At the BSWDPS, there is an issue with mission statements clashing: the Baylor Scott & White Health mission states “Baylor Scott and White Heath exists to serve all people by providing personalized health and wellness through exemplary care, education and research as a Christian ministry of healing”; the BSWDPS state that “We will serve, protect, and provide service to the people we contact with. We are here to serve are the protector of those who cannot protect themselves.” The BSWDPS makes it mission clear: BSWDPS is here to serve Baylor Scott and White as assistance in the healing process but we are also still officer of the law. The balancing act of protecting those who cannot protect themselves, at the moment, and still giving the presence of kindness and care that come with the hospital’s mission is something that is hard to maintain. Although the goals of both organizations are to serve the public, the clash comes in what manner they are each serving in. Because Baylor Scott and White is not a public hospital, they are dependent on patients who makes the journey over and past other hospitals; the hospitals needs to feel like a place that is superior to other public hospitals and, for the most part, be more inviting to all persons. The hospital wants it patients to feel secure and relaxed enough to recover and eventually return to the community. However, the goal is to have the police around but not for them to be seen without being immediately called upon: Baylor Scott and White prefers a reactive force meaning that the police only come around when they are called. In the methods of police work, this is extremely counter-productive: in order for crimes rates to be lowered and patients feel safe, officers need to have the ability to take more a proactive approach instead of reacting after the crime has occurred. Not only does this make the police officers on the campus ineffective but it gives the hospital itself a bad reputation for safety and security (Demorrius Jones, personal communication, January 18, 2017).

Goals to address the issues/challenges

For the most part, the BSWDPS is able to accomplish its mission as it is laid out; however with two mission statements within the same organization, there I bound to be issues that arise. The primary goals of this police department should be to raise employee morale which, in turn, would decrease employee turnover. At the moment, the officers feel distance and isolated by the upper command within the agency: it is a politics game and it is something that many of the street officers just don’t have any time to deal with. The lower ranking officer feel as those the upper ranks have no interest in their needs or wants and, in return, see no need to continue trying harder. Without the trust of the patrol officer, the upper command is doomed to see further employee turnover and having a harder time training recruit after recruit. Additionally, the hospital must realize that when they went before the Texas State Legislation in 1988, they were receiving exactly what they asked for: police officers. Restricting in their performance of their duties and using them as merely props instead of to their full potential. It is through this cooperation that the successful turnaround of the agency could be successful.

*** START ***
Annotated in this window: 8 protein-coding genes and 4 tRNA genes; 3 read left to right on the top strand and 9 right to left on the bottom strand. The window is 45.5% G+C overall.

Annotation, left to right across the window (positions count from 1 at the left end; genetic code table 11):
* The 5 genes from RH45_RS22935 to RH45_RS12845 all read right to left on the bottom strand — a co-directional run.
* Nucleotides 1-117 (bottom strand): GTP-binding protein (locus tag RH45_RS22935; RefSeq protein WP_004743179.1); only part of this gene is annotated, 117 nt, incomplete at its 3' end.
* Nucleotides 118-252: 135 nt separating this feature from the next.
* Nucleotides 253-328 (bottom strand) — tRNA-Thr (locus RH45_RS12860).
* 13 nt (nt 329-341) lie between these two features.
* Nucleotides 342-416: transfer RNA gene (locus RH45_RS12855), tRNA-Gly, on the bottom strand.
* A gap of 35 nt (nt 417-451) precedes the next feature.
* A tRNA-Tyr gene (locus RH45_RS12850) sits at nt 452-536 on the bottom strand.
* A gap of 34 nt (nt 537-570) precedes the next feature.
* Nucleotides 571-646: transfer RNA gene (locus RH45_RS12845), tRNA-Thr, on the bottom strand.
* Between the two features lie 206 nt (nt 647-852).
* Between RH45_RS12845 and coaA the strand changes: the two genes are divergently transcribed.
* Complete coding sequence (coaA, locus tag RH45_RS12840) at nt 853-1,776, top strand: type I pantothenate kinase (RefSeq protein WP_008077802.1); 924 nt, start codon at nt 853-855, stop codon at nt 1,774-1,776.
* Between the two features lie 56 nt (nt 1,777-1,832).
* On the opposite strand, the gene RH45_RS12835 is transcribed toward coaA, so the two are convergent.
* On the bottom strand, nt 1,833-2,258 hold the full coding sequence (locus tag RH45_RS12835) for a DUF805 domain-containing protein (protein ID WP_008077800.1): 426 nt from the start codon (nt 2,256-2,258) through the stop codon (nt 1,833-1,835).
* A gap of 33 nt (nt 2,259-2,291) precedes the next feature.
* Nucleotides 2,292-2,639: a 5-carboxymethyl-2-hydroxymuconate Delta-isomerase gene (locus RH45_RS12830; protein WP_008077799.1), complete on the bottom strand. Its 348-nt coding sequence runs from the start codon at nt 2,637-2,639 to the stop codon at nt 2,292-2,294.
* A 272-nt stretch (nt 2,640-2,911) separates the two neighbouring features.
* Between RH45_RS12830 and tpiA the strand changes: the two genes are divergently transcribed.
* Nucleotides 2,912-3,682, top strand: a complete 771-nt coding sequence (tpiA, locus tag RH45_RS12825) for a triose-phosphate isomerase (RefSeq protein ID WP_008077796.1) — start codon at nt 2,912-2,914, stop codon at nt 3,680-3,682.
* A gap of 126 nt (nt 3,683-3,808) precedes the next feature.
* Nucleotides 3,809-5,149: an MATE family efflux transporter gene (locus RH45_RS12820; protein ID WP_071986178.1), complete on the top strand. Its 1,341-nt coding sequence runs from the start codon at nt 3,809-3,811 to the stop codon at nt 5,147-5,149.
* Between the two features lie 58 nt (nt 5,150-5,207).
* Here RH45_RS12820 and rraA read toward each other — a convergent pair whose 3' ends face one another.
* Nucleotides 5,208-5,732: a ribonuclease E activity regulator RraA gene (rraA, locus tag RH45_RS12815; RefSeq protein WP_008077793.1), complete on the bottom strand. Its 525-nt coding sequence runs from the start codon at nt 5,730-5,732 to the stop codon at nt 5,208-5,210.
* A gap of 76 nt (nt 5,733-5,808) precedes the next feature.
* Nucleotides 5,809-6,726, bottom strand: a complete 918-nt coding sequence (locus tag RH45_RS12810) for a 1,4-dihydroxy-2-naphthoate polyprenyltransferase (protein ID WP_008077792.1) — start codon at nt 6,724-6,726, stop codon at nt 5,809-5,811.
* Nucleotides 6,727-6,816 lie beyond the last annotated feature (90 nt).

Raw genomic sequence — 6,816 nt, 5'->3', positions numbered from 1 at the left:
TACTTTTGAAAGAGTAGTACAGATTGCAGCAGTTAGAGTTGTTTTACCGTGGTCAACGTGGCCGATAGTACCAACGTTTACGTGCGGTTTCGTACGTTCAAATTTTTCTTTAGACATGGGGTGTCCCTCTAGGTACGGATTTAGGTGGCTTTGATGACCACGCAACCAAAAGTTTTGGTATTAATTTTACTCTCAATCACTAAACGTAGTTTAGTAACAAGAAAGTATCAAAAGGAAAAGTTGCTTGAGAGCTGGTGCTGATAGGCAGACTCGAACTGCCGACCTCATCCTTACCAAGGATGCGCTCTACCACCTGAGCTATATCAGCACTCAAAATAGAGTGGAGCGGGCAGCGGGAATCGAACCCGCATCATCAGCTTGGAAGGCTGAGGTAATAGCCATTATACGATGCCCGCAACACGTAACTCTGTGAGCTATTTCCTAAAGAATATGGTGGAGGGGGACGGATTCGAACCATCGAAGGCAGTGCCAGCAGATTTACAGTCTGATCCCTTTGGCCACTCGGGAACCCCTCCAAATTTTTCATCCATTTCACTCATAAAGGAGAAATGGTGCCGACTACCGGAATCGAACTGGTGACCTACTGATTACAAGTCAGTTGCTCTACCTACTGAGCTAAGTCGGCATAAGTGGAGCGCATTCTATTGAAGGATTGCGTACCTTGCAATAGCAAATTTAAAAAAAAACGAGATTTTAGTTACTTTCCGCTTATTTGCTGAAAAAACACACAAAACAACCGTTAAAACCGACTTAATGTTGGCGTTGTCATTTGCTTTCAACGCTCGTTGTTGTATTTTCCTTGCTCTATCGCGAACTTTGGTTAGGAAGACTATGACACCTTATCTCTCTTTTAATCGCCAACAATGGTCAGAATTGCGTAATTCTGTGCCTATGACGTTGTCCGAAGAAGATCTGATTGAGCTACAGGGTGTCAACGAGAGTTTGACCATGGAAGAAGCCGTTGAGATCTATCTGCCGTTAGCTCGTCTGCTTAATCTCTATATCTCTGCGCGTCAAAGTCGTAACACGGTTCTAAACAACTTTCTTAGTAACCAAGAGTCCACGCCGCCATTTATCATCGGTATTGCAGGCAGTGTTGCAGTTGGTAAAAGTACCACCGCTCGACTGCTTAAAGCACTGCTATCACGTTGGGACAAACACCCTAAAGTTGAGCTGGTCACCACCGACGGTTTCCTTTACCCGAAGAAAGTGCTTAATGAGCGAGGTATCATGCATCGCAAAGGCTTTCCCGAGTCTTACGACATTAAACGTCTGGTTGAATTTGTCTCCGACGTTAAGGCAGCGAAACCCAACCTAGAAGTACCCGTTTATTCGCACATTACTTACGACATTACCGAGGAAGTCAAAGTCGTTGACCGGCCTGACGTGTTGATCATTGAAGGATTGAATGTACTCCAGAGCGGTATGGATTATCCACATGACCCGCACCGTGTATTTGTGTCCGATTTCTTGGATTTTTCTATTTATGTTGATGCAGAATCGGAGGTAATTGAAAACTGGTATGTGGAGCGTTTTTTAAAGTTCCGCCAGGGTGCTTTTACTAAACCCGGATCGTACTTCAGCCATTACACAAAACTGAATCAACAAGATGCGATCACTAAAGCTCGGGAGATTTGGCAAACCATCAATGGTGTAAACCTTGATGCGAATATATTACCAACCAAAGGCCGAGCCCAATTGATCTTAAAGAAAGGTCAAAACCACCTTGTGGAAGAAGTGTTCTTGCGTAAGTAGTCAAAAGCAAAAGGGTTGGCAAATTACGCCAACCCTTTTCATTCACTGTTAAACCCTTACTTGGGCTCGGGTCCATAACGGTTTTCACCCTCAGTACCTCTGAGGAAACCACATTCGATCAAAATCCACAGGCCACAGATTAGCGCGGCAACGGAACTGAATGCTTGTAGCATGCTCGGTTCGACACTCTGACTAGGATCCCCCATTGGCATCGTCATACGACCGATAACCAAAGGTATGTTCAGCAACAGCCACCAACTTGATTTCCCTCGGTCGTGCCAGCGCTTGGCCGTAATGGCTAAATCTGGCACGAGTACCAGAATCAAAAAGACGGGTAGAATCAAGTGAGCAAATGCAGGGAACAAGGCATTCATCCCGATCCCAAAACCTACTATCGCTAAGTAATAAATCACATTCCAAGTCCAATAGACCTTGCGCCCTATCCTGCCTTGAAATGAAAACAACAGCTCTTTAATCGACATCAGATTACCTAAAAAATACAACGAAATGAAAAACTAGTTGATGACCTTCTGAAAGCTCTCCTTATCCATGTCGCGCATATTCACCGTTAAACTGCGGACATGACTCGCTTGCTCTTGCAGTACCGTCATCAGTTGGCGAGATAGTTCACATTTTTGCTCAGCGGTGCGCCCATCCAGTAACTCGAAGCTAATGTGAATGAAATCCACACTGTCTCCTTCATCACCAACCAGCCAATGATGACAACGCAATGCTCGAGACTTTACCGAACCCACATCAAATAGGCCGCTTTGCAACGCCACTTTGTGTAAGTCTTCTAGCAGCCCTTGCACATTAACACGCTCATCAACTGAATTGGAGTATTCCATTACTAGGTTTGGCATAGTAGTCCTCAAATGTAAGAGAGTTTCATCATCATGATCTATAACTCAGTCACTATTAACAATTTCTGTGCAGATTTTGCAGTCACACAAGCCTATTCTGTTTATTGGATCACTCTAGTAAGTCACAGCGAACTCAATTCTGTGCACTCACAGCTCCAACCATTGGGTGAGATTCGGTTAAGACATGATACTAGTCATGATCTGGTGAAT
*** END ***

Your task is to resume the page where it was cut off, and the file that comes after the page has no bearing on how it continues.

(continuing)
Data and Resources needed to address the issues/challenges

In order to prove the need of the police department at all Baylor Scott and White campuses, there needs to be several types of data collected: types of call for service, how often the calls are made, response time, personnel answering the calls, and the level of staffing by both the department and hospital employees. Although not all hospitals have their own agencies, the agency at Baylor Scott and White is comparable to those as major college campuses such as Baylor University, University of Texas, or even community college campuses. There may be some differences but for comparison purposes in the terms of jurisdiction and response, the training and response should be similar. The internal stakeholders, such as officer and support staff, also need to be able to have some input in this data building. When officers feel empowered in their job, the performance is much better than those who regret coming to work every day. If an officer can be given a choice in how the department will begin to take shape, there is pride instilled in their work, not just mindless rank and file officers taking orders. Additionally, the main hospital upper echelons need to be more support and flexible in the actions that the officers have to take in their day to day activities. There needs to be surveys done to find out if the police presence is even notice or missed in different areas of the hospital and what can be done to alleviate and calm the negative feelings about it. Supporting the agency is the first step in making it a successful agency (Timothy Bridges, personal communication, January 18, 2017).

Conclusion

The Baylor Scott and White Department of Public Safety have a good overall mission: to serve and protect not only the citizens within the hospital but to go beyond that and provide courtesy, service, and protection. Because of its unique position of being parallel with the Baylor Scott and White Hospital mission statement, it has some limitations and barriers it must conquer. By taking a step back and prioritizing the goals and challenges set in front of the department, the department is taking the first step needed in ending its low morale rebuilding the trust with the upper ranking officer. Having a stronger relationship with the higher administration within the hospital will also help to keep communication open and flexible for the forecoming problems and issues.

References

Gray, R. H. (2014). How to Improve Security Officer Morale. Retrieved from

http://www.campussafetymagazine.com/article/how_to_improve_security_officer_morale